The broadest version of my question is the following:

Where can I find algebrogeometric abstract nonsense that handles "rings" and "fields" like $\mathbb R_{\geq 0}$ in which there is no subtraction?

The reason I think that such a theory might have been developed is that I know that such "rings" appear in algebraic geometry: in tropical geometry, in the study of semialgebraic sets, and so on.

Some specific questions that I hope such literature might answer (but probably this is too optimistic):

Is there an "etale site" over $\mathbb R_{\geq 0}$?

What is the "etale homotopy type" or "Galois group" of $\mathbb R_{\geq 0}$?

I'm under the vague impression that $\mathbb R_{\geq 0}$ is an approximation of the absolute field $\mathbb F_1$. I also speculate that $\mathbb R_{\geq 0} \hookrightarrow \mathbb R$ is "etale" but not a cover, so that $\mathbb R_{\geq 0}$ has multiple components in etale topology. This is in spite of the fact that $\mathbb R_{\geq 0}$ seems like a "field".

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    $\begingroup$ Look at F1-geometry in particular the blue schemes of Oliver Lorscheid. $\endgroup$ – user1688 Oct 24 '15 at 14:32
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    $\begingroup$ The "rings" and "fields" are in fact semirings and semifields. $\endgroup$ – Ilya Bogdanov Oct 25 '15 at 11:23

The question seems to be about algebraic geometry of commutative semirings (these are rings without subtraction).

The theory by Toen-Vaquié (and others) in "Au-dessous de $Spec \mathbb{Z}$" develops (functorial) algebraic geometry relative to any bicomplete closed symmetric monoidal category. The usual case is $\mathcal{V}=(\mathsf{Ab},\otimes)$, since then $\mathsf{CommMon}(\mathcal{V}) \cong \mathsf{CommRing}$. Now take $\mathcal{V}=(\mathsf{CommMon},\otimes)$ (the tensor product is defined and constructed in the same fashion as the one of abelian groups), then $\mathsf{CommMon}(\mathcal{V})\cong \mathsf{CommSemiRing}$. The category of schemes relative to $(\mathsf{CommMon},\otimes)$ is called the category of $\mathbb{N}$-schemes by Toen-Vaquié (since $(\mathbb{N},+,\cdot)$ is the initial commutative semiring). They also compare this category to the category of $\mathbb{F}_1$-schemes (which corresponds to $\mathcal{V}=(\mathsf{Set},\times)$, or rather $\mathcal{V}=(\mathsf{Set}_*,\wedge)$).

Alternatively, we may view $\mathbb{N}$ as a generalized commutative ring (commutative algebraic monad on $\mathsf{Set}$) and hence use Durov's notion of a generalized scheme ("New Approach to Arakelov Geometry"), which has a more geometric flavor; these are locally ringed spaces which are locally isomorphic to affine schemes, which in turn consist of prime ideals and a structure sheaf defined by localizations. Thus, the construction of the category of $\mathbb{N}$-schemes is very similar to the construction of the category of $\mathbb{Z}$-schemes, except that we ignore the non-existing subtraction.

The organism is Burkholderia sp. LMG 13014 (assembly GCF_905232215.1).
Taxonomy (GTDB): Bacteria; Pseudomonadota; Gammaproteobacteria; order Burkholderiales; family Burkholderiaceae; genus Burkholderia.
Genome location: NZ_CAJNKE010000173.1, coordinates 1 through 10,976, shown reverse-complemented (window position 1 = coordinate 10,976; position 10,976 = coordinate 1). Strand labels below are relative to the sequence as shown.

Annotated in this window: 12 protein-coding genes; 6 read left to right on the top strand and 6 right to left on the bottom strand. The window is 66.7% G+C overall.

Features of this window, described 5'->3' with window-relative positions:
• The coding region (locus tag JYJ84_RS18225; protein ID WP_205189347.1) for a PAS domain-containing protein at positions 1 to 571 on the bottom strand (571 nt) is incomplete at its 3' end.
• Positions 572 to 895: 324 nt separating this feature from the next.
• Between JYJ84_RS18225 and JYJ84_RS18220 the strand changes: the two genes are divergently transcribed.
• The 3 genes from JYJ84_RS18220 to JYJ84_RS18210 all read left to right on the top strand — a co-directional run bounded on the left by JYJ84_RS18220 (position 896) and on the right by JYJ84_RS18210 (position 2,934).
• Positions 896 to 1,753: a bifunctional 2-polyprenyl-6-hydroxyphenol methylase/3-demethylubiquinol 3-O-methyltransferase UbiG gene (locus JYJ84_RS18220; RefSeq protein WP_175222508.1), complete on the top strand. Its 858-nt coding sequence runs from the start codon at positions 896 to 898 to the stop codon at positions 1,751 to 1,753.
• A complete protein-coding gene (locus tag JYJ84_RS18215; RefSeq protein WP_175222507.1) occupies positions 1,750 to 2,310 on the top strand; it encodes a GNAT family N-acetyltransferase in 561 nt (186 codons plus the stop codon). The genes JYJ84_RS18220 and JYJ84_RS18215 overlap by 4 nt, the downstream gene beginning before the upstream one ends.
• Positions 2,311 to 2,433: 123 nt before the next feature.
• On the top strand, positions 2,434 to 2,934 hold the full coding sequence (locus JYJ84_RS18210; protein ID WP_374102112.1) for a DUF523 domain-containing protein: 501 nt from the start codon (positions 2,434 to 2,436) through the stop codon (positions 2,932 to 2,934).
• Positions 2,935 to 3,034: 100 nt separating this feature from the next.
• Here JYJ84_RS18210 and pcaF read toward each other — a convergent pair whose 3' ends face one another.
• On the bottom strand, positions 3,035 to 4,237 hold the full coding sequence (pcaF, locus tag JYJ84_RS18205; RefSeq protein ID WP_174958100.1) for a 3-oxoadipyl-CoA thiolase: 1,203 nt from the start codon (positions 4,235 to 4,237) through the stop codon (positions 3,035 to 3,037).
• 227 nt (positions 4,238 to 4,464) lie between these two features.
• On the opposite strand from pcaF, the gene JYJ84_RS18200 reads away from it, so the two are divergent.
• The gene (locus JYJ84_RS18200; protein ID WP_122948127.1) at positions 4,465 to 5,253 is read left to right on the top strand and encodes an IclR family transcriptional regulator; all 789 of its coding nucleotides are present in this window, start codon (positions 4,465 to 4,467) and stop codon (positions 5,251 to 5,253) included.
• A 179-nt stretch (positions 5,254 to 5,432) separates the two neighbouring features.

A commutative semiring is simple (i.e. has exactly two quotients) if and only if it is non-trivial and every non-zero element is invertible with respect to multiplication; such objects are sometimes called semifields. Thus, $\mathbb{R}_{\geq 0}$ is an example of a semifield.

I don't know how much has been done on étale morphisms and Galois theory in relative algebraic geometry, specifically for $\mathbb{N}$-schemes (hopefully, others can write something about this), but the notion of smooth morphisms is the main topic in Florian Marty's thesis "Des Ouverts Zariski et des morphisms formalement lisse en géométrie relative", and in the introduction he hints at a definition of étale morphisms as smooth morphisms with a smooth diagonal.

Here is another idea (which should work at least for $\mathbb{N}$-schemes): The étale morphisms are precisely the flat unramified morphisms. The notion of flatness is defined as usual for affine relative schemes and then by glueing to arbitrary relative schemes. Unramifiedness may be characterized as being locally of finite presentation, which has a common functorial characterization, and the vanishing of the quasi-coherent sheaf of differentials, which may be constructed as usual via glueing.

I don't know anything specifically about the étale $\mathbb{R}_{\geq 0}$-schemes, though. My hope is that my "answer" bumps your question and invites others go give proper answers, which I would enjoy to read, too.

Added: $\Omega^1_{\mathbb{R}/\mathbb{R}_{\geq 0}}$ is indeed trivial. Since we have the commutative semiring presentation$$\mathbb{R} \cong \mathbb{R}_{\geq 0}[X]/\langle X^2=1,X+1=0\rangle,$$we obtain the $\mathbb{R}$-semimodule presentation $$\Omega^1_{\mathbb{R}/\mathbb{R}_{\geq 0}} \cong \mathbb{R} \cdot d(X) / \langle X \cdot d(X)=0,d(X)+0=0 \rangle = 0.$$ However, $\mathbb{R}_{\geq 0} \to \mathbb{R}$ is not flat: Notice that $\mathbb{R}$ is the $\mathbb{R}_{\geq 0}$-semimodule freely generated by $1$ and $-1$ modulo the relation $1+(-1)=0$. Thus, if $M$ is some $\mathbb{R}_{\geq 0}$-semimodule, then $M \otimes_{\mathbb{R}_{\geq 0}} \mathbb{R}$ is the quotient of $M \oplus M$ by the congruence generated by $\{(m,m) : m \in M\}$. This is exactly the Grothendieck group $G(M)$ with the induced $\mathbb{R}$-action. Now if $M \to N$ is an injective homomorphism of $\mathbb{R}_{\geq 0}$-semimodules, it does not follow that $G(M) \to G(N)$ is an injective homomorphism of $\mathbb{R}$-modules. For example, let $M=\mathbb{R}_{\geq 0}$ and $N$ be the $\mathbb{R}_{\geq 0}$-semimodule freely generated by two elements $x,y$ with $x+y=y$. Then $M \to N$, $1 \mapsto x$ is injective, but $G(M) \to G(N)$ vanishes.

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